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Apple reportedly working on an electric car sends the stock of this Bill Gates-backed battery startup surging

What Apple (AAPL) may be working on has electrified one hot startup’s shares.

Apple could start production on its own electric vehicle as early as 2024, according to Reuters. The car will be powered by a “breakthrough” monocell battery design that offers up greater range than traditional electric vehicle batteries. Apple, which did not respond to Yahoo Finance’s request for comment, is also reportedly exploring the use of a lithium iron phosphate battery, which would not include hard to mine metal cobalt.

Speculation on what could easily be dubbed the iCar put a spotlight on shares of battery startup QuantumScape (QS). Shares spiked 29% on Monday and are 10% higher in pre-market trading Tuesday. The stock is up 417% over the past three months.

QuantumScape — founded in 2010 by Jagdeep Singh and backed early by Microsoft founder Bill Gates and auto giant Volkswagen — recently took a big stride in bringing a major battery technology to market. Earlier this month, Singh publicly revealed test results for QuantumScape’s solid state battery. QuantumScape’s data showed its battery cell could charge to 80% of capacity in 15 minutes. Further, it retains more than 80% of its capacity after 800 charging cycles, is non-combustable and boasts nearly double the energy density of high-end commercial lithium batteries.

The market took this initial development to mean two things (and then proceeded to send the stock soaring).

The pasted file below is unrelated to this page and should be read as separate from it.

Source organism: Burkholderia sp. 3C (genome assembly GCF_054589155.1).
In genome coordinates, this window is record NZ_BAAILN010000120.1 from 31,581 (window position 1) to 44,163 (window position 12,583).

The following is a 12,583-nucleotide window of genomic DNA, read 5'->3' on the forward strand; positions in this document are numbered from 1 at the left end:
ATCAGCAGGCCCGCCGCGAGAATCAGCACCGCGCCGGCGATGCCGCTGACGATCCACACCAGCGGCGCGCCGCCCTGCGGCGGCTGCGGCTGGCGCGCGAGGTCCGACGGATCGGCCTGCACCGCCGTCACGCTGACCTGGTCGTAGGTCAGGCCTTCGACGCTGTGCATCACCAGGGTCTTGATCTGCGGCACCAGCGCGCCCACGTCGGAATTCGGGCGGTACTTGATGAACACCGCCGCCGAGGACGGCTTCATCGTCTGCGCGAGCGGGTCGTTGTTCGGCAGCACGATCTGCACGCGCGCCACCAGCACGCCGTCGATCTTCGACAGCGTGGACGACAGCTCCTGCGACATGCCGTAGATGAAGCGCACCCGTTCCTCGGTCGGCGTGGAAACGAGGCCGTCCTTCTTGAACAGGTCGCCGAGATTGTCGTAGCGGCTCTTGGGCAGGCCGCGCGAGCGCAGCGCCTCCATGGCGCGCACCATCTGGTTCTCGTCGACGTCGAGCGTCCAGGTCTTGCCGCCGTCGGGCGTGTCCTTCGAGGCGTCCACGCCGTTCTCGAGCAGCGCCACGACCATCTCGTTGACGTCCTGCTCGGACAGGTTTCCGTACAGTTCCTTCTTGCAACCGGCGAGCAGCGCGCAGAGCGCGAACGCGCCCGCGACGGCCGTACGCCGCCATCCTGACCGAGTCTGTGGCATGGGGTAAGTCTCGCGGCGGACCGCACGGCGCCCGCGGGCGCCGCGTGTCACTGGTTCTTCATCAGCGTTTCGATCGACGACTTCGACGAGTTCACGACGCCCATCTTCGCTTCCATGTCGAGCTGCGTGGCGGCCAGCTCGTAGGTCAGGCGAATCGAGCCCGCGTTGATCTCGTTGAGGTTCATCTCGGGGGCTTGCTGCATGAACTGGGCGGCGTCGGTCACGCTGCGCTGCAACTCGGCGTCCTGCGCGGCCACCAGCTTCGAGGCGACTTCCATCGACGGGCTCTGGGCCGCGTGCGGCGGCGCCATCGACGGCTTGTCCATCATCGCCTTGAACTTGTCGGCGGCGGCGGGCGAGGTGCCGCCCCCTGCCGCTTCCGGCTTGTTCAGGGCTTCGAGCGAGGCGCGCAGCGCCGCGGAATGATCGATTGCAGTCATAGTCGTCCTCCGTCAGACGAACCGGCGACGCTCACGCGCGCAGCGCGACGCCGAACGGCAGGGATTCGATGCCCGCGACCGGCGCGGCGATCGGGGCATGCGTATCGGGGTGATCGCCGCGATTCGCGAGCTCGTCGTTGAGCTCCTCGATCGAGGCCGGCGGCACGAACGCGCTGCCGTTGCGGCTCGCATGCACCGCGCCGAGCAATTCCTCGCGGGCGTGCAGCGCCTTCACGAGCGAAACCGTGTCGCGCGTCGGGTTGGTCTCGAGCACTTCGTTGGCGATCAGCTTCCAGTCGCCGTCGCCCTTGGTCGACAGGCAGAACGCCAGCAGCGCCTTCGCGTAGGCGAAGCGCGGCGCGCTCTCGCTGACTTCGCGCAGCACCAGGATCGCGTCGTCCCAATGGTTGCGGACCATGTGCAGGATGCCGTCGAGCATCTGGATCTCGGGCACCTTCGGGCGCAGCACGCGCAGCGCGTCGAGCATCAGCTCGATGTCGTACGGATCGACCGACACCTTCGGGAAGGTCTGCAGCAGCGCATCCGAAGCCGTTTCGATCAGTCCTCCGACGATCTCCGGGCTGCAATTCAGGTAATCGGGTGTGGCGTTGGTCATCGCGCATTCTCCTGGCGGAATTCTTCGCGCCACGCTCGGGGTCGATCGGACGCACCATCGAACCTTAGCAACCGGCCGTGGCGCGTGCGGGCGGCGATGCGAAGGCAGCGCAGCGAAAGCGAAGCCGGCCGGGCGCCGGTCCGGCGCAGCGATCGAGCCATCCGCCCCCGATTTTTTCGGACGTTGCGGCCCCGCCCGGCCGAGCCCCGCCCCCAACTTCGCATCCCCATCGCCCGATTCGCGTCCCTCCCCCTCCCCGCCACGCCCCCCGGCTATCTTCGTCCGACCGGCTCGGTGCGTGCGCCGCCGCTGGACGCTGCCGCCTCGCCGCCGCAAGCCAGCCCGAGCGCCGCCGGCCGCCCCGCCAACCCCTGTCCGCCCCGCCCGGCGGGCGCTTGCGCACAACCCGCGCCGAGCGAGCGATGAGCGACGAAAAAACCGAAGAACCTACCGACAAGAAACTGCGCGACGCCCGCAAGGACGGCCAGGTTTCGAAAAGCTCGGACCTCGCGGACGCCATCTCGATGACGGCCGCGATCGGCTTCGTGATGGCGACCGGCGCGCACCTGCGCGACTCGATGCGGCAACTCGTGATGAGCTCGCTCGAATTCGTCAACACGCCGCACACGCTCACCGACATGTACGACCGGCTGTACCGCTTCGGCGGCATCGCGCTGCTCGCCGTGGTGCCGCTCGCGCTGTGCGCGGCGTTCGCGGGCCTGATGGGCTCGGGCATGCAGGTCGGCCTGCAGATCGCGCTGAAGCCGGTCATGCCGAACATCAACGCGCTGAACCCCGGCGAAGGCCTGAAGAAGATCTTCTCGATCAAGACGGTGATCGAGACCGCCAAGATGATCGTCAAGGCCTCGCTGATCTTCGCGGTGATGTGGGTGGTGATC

First, QuantumScape may have developed the battery that addresses some of the biggest problems with electric vehicles: speed to charge and safety. And secondarily, the company’s battery breakthrough may be leveraged across other commercial applications.

But there could now be a new wrinkle to the investment thesis on QuantumScape in light of speculation on the iCar (hence explaining the stock’s surge this week). That is automakers — already obsessed with making headway against Tesla in electric vehicles — may race to secure batteries from QuantumScape to outmaneuver new entrant Apple.

Investors who continue to pile into the QuantumScape do assume a great deal of risk, however.

For starters, the company isn’t expected to start production of its solid state batteries until 2025. And when the batteries do ship, they are likely to first go to support electric autos by Volkswagen — which owns 31% of QuantumScape’s outstanding shares after the company’s SPAC debut a few months ago.

“Unfortunately it takes a long time to get batteries into the market, we have to scale up productions and build technologies,” Singh recently told Yahoo Finance Live.

Jagdeep Singh founder of QuantumScape spoke to Yahoo Finance about its battery technology.

Meanwhile, it’s unclear if QuantumScape will have to raise more capital before it starts battery production given the capital intensive nature of the business. Singh said the company has $1 billion on the balance sheet and is well capitalized for its battery-making mission.

If Singh could pull off an electrifying future of super batteries, the payoff could be large. The company estimates revenue of $6.4 billion and adjusted operating profits of $1.6 billion by 2028.

A spokesperson for QuantumScape didn’t immediately return Yahoo Finance’s request for comment on whether the company and Apple could be collaborating on a battery.

Brian Sozzi is an editor-at-large and anchor at Yahoo Finance. Follow Sozzi on Twitter @BrianSozzi and on LinkedIn.

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